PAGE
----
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It was rumoured that he had been in prison for a while.

From: https://www.collinsdictionary.com/dictionary/english/rumoured


Does the sentence above have its active counterpart?

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I think it doesn't.

I've tried to replace dummy It with the raised subject He in He was rumoured to be in prison for a while, but even such a construction doesn't seem to have an active counterpart.

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tkacka15Does the sentence above have its active counterpart?

It would be something like "People rumoured that he had been ..." if it existed. The use of "rumour" as a verb in active voice is so extremely rare, however, that for all practical purposes I think we should say that this active form does not exist. Only an oblique active counterpart is possible.

People were spreading the rumour that he had been ...

CJ

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I would classify rumored as a pseudo-passive noun modifier as it is frequently used to modify a noun, can have a modifier and follows a linking verb. Here are some examples:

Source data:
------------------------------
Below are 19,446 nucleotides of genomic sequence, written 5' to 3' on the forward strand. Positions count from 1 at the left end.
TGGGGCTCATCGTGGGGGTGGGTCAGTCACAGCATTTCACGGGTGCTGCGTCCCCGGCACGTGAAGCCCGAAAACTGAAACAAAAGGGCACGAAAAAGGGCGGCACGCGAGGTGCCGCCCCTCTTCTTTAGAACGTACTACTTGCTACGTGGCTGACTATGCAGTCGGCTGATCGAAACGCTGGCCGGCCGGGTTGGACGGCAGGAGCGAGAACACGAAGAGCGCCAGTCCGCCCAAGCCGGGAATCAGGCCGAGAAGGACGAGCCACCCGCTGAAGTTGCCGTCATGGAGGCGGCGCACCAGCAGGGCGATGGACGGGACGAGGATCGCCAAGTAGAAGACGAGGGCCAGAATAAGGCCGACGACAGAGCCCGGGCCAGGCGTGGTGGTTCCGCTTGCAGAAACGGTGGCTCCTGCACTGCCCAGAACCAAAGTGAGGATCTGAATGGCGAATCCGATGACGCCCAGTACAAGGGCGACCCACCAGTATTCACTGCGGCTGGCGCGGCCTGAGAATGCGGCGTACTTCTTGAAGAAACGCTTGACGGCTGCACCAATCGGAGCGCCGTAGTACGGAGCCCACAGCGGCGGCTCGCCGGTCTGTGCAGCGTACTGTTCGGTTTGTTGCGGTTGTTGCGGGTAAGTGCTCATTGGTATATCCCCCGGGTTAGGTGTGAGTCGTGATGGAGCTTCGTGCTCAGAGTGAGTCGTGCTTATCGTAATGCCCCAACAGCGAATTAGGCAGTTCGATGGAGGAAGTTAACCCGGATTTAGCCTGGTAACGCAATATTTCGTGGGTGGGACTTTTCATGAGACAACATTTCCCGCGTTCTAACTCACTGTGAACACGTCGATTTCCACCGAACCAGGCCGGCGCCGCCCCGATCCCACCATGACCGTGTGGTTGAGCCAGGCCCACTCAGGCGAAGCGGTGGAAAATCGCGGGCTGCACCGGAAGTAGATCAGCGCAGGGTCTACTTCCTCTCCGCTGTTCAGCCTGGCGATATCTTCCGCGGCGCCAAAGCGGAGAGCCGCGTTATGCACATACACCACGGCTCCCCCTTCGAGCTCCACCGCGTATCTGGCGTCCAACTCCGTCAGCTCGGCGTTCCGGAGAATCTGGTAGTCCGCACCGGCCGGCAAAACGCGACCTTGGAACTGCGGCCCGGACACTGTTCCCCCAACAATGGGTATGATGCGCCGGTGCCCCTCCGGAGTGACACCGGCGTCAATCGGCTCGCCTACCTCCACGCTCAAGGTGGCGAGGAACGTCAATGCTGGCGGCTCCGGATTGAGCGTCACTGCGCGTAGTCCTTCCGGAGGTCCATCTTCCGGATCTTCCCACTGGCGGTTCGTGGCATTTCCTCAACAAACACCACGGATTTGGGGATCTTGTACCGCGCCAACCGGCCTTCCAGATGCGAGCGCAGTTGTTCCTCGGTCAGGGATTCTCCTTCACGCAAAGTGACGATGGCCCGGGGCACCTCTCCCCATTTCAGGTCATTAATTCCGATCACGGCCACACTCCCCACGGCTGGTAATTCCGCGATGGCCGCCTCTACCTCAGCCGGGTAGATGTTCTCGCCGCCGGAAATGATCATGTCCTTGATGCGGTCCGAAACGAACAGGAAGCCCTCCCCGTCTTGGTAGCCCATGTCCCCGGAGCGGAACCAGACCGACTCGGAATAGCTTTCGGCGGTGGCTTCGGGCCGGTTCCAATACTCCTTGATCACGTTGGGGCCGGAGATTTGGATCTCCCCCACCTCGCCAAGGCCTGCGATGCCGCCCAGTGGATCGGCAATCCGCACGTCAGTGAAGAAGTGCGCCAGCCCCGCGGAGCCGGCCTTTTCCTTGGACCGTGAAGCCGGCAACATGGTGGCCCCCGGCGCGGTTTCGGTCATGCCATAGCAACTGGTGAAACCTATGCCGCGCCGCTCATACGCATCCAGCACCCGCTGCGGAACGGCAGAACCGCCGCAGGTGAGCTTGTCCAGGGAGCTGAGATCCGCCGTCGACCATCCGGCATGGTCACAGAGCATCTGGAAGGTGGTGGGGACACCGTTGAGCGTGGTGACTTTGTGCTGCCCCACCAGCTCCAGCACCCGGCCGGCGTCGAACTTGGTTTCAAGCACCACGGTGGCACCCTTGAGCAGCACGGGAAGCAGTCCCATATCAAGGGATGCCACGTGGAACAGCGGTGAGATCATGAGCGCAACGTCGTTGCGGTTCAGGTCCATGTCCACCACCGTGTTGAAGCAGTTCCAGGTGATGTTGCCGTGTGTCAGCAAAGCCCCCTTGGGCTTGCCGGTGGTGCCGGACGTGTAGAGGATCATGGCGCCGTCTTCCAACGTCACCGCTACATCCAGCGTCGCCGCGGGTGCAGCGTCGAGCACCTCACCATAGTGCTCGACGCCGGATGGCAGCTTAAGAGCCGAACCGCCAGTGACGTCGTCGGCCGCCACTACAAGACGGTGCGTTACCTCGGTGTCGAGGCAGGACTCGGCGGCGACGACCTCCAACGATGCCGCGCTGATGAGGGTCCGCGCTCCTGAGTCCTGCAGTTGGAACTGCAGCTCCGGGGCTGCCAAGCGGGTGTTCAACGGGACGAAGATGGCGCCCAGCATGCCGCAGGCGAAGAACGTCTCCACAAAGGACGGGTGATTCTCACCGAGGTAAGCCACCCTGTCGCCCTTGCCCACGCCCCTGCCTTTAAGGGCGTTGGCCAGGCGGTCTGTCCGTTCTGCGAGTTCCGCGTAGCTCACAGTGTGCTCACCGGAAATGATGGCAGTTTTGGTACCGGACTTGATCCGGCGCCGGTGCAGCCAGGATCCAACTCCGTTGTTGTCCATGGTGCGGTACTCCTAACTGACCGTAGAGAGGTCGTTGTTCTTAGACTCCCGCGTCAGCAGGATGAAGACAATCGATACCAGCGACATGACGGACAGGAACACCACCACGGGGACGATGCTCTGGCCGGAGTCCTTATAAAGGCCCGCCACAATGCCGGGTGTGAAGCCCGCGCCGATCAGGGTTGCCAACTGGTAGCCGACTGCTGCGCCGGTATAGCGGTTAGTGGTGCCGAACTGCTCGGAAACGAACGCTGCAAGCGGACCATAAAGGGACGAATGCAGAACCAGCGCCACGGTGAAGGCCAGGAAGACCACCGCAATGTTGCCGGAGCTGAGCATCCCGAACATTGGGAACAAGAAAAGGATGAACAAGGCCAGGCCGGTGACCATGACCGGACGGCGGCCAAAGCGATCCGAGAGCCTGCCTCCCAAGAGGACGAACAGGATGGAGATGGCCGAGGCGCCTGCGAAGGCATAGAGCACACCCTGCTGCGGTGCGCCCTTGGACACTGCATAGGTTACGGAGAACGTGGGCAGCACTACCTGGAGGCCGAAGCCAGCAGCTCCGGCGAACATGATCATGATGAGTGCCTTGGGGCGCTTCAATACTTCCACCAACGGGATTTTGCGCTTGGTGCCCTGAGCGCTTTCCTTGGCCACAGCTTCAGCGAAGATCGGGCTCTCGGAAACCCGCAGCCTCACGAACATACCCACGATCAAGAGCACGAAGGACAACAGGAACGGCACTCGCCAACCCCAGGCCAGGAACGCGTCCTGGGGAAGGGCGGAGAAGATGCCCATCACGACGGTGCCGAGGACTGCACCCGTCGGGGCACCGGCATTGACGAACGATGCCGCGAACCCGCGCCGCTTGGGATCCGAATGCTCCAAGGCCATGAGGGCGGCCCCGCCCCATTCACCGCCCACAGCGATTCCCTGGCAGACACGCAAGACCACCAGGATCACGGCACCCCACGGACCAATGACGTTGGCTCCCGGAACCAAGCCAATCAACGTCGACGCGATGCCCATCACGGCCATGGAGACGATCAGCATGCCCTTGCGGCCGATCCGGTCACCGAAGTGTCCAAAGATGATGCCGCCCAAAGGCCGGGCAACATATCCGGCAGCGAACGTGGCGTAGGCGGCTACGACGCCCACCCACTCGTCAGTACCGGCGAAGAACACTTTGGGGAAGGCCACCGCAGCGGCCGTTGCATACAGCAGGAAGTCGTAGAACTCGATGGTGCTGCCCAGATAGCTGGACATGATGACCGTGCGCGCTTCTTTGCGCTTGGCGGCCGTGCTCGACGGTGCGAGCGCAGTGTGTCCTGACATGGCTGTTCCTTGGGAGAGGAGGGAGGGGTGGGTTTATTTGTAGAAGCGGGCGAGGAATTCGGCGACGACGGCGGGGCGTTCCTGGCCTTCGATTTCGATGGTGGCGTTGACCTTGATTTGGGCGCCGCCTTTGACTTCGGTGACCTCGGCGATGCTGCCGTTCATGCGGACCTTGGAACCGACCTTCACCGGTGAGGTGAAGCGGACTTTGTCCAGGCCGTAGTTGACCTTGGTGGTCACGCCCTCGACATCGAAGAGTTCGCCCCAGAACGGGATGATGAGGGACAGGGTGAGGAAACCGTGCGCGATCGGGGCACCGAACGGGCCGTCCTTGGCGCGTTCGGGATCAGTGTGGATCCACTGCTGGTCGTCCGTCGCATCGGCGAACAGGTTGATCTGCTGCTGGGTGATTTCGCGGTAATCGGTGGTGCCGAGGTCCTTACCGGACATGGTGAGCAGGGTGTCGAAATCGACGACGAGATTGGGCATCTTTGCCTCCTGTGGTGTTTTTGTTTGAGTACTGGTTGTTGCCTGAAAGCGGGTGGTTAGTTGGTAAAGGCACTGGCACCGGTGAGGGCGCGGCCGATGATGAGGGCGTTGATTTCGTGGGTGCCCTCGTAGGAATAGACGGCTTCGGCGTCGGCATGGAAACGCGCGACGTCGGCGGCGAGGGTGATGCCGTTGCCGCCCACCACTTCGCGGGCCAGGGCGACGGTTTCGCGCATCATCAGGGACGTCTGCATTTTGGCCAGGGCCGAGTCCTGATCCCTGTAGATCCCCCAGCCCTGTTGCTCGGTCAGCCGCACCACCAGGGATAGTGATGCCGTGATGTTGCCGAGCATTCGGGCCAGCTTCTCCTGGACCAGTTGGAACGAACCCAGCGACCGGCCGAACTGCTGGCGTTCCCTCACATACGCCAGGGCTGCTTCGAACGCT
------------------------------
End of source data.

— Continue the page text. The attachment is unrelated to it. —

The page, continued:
The long-rumored next generation iPhone was announced today.
Duvalier himself is rumored to be ill and appears too frail to return to power.
If Apple releases a tablet in the rumored $700 to $800 price range, it will die.
Google has just launched its much-rumored Flipboard competitor, Google Currents.
They were looking for the rumored dancer, but missed her by about eight months.

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Thank you for the reply.

 AlpheccaStars's reply was promoted to an answer.
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